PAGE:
Gov 2.0 Hero: Lewis Shepherd

Gov 2.0 Hero: Lewis Shepherd

What was your path to Gov 2.0?

I’m an odd duck in this realm, a bit older than most of the Gov 2.0 forefront folks. I participated in Gov 1.0, and in Gov 0.9 before that, and in Pre-Wired Gov before that. As a kid in the ‘60s I was a political junkie, and I made candy money at the age of 6 by swarming parking lots for my local congressman in North Carolina and putting his bumperstickers on cars. A nickel a car for me, and no permission sought; people would at some point discover they had been driving around advertising their Member of Congress. Imagine if politicians today were remotely adding a banner ad to constituents’ personal websites and blogs! During grad school at Stanford two of my professors (Condi Rice of the last Administration, Dennis Ross of the new one) arranged a Pentagon gig for me as a Soviet foreign policy analyst in the Pentagon’s “internal think tank,” the Office of Net Assessment; it was 1985 and I already had my own PC, so I expected a shiny supercomputer on my desk at the Pentagon. Instead, I got an IBM Selectric II typewriter. I evangelized use of new technologies then, and again with my early jobs in city government. I worked for the Mayors of San Jose and San Francisco, during the Gov 1.0 era – in 1995 we launched a heavily hyperlinked website for San Francisco’s Mayor, winning awards for innovation, and were praised for being “ the only candidate to post answers to questions from community groups.” But there was certainly no realtime interactivity with citizens and between citizens, which we’d consider a sine qua non of Web 2.0 use. After doing well in the Silicon Valley startup/venture capital world in the ‘90s, the attacks of 9/11 drew me back to Washington where I took advantage of what I had learned for another stint in government, at the Defense Intelligence Agency from 2003-2007, where I had the opportunity (and budget & awesome team) to introduce new technologies and social software practices. I made a point of seeking out like-minded folks in other intelligence agencies, DoD organizations, and civilian government departments, so that by the time I left government to join the Microsoft Institute for Advanced Technology in Governments, I was enmeshed in a global web of brilliant innovators at federal, state, and local levels who are defining the frontiers of open, interactive government. I feel like I’ve had an incredibly fortunate career already.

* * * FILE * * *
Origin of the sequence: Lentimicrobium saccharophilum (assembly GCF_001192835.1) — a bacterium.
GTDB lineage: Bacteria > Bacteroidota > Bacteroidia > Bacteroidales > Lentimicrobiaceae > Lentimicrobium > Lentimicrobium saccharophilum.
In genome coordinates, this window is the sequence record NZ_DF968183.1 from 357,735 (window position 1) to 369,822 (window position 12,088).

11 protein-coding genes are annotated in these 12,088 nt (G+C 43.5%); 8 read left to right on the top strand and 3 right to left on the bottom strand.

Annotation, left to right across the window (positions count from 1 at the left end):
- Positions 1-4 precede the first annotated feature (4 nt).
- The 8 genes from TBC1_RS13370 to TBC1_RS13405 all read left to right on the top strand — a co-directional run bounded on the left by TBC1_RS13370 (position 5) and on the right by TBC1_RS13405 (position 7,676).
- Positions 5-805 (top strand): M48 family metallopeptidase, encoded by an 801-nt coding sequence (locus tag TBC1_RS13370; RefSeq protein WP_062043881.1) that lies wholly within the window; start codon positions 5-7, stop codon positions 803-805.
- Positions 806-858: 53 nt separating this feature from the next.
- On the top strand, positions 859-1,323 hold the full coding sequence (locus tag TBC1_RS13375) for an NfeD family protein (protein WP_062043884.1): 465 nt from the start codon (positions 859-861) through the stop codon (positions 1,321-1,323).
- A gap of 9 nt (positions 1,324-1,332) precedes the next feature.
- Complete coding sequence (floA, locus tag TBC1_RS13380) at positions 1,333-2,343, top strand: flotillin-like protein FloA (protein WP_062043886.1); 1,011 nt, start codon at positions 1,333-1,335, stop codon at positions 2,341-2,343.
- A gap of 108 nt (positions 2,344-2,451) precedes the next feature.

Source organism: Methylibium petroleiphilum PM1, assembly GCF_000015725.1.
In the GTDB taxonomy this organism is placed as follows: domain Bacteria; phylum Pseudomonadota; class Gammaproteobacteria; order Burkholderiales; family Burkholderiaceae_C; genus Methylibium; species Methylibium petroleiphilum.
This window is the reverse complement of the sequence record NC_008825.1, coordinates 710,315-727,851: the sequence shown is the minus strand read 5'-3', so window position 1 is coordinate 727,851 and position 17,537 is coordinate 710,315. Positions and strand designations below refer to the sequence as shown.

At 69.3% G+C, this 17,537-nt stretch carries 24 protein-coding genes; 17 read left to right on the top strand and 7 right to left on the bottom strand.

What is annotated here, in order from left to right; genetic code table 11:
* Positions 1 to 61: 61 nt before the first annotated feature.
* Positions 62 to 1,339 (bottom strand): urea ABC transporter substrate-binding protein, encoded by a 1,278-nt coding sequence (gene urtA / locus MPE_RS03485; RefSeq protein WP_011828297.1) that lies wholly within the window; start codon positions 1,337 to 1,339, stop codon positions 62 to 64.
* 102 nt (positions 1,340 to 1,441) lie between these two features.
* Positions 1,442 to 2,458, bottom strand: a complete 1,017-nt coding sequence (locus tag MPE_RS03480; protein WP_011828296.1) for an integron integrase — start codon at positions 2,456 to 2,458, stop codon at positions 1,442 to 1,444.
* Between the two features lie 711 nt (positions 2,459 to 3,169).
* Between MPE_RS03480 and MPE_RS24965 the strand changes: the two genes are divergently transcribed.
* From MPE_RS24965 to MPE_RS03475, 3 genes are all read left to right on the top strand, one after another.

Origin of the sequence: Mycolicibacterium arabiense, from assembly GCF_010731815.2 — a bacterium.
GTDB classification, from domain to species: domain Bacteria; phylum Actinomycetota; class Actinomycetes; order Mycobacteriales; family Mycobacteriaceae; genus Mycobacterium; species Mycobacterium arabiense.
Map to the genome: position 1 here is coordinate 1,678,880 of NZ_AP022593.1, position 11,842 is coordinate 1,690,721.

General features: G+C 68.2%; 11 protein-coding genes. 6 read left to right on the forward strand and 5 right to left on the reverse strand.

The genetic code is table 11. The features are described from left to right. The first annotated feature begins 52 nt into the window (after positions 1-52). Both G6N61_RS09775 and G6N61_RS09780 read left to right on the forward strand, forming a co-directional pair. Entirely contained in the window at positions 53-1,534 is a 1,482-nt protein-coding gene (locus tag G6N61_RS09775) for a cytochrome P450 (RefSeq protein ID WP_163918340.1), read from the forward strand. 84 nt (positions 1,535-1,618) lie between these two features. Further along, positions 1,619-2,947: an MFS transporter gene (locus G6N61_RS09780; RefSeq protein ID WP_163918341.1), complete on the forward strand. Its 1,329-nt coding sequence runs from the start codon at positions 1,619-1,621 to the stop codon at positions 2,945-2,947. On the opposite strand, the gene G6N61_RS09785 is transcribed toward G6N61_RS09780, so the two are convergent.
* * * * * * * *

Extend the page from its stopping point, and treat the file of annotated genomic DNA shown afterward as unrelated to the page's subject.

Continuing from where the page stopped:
What area of government offers the biggest opportunity for improvement via Web 2.0 tools?

It depends how you slice ”government.” Here in Washington DC, there’s still a slow awakening of IT professionals within federal agencies to just how cheap and powerful the new enterprise capabilities are, and how easily implemented if you’re tactically smart. Microsoft Research has even been working on the social aspects of nudging traditional bureaucratic thinking towards a more agile Enterprise 2.0 approach to Government, and we’re seeing a lot of success there by partnering with the Obama Administration. Outside the Beltway I’d say that state and local levels have seen the least penetration so far, so there’s enormous opportunity there. I’d also argue that internationally, underdeveloped nations have enormous needs: U.S. policy for instance can now refine the traditional promotion of democracy abroad with support for the actual means of democratic expression, by sponsoring adoption of new software tools and basic web infrastructure expansion.

What’s the killer app that will make Gov 2.0 the norm instead of the exception?